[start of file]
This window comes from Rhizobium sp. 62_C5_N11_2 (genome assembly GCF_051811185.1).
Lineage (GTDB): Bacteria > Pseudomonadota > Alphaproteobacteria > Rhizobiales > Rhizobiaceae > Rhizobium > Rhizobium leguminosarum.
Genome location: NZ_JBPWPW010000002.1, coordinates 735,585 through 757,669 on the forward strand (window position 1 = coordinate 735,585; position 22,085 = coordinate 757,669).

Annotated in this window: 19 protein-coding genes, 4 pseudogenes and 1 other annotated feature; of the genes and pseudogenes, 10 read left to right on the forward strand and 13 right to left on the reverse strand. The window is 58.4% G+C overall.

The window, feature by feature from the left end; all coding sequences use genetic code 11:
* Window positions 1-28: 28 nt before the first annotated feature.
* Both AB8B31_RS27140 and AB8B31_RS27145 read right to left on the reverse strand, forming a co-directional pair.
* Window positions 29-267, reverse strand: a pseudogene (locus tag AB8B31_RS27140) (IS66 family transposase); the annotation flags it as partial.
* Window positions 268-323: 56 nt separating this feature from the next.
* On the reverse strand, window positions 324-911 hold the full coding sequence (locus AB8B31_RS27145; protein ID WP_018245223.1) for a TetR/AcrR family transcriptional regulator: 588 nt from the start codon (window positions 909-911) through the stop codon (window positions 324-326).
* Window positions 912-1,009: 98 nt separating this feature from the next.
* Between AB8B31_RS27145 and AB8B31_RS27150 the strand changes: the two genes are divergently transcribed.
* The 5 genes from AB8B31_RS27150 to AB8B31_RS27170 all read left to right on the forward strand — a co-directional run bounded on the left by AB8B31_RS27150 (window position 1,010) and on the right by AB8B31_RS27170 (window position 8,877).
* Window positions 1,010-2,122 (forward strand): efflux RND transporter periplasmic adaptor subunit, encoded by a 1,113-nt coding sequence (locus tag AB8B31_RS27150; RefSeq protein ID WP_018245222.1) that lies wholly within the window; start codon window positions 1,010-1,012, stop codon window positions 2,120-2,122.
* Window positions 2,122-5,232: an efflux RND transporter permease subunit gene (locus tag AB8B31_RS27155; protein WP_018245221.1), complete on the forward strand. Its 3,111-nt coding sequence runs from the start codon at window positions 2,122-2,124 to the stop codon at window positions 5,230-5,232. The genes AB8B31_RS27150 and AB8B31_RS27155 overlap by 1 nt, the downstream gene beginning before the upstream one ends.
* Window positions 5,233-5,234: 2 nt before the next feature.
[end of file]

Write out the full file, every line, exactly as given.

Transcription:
This window comes from Rhizobium sp. 62_C5_N11_2 (genome assembly GCF_051811185.1).
Lineage (GTDB): Bacteria > Pseudomonadota > Alphaproteobacteria > Rhizobiales > Rhizobiaceae > Rhizobium > Rhizobium leguminosarum.
Genome location: NZ_JBPWPW010000002.1, coordinates 735,585 through 757,669 on the forward strand (window position 1 = coordinate 735,585; position 22,085 = coordinate 757,669).

Annotated in this window: 19 protein-coding genes, 4 pseudogenes and 1 other annotated feature; of the genes and pseudogenes, 10 read left to right on the forward strand and 13 right to left on the reverse strand. The window is 58.4% G+C overall.

The window, feature by feature from the left end; all coding sequences use genetic code 11:
* Window positions 1-28: 28 nt before the first annotated feature.
* Both AB8B31_RS27140 and AB8B31_RS27145 read right to left on the reverse strand, forming a co-directional pair.
* Window positions 29-267, reverse strand: a pseudogene (locus tag AB8B31_RS27140) (IS66 family transposase); the annotation flags it as partial.
* Window positions 268-323: 56 nt separating this feature from the next.
* On the reverse strand, window positions 324-911 hold the full coding sequence (locus AB8B31_RS27145; protein ID WP_018245223.1) for a TetR/AcrR family transcriptional regulator: 588 nt from the start codon (window positions 909-911) through the stop codon (window positions 324-326).
* Window positions 912-1,009: 98 nt separating this feature from the next.
* Between AB8B31_RS27145 and AB8B31_RS27150 the strand changes: the two genes are divergently transcribed.
* The 5 genes from AB8B31_RS27150 to AB8B31_RS27170 all read left to right on the forward strand — a co-directional run bounded on the left by AB8B31_RS27150 (window position 1,010) and on the right by AB8B31_RS27170 (window position 8,877).
* Window positions 1,010-2,122 (forward strand): efflux RND transporter periplasmic adaptor subunit, encoded by a 1,113-nt coding sequence (locus tag AB8B31_RS27150; RefSeq protein ID WP_018245222.1) that lies wholly within the window; start codon window positions 1,010-1,012, stop codon window positions 2,120-2,122.
* Window positions 2,122-5,232: an efflux RND transporter permease subunit gene (locus tag AB8B31_RS27155; protein WP_018245221.1), complete on the forward strand. Its 3,111-nt coding sequence runs from the start codon at window positions 2,122-2,124 to the stop codon at window positions 5,230-5,232. The genes AB8B31_RS27150 and AB8B31_RS27155 overlap by 1 nt, the downstream gene beginning before the upstream one ends.
* Window positions 5,233-5,234: 2 nt before the next feature.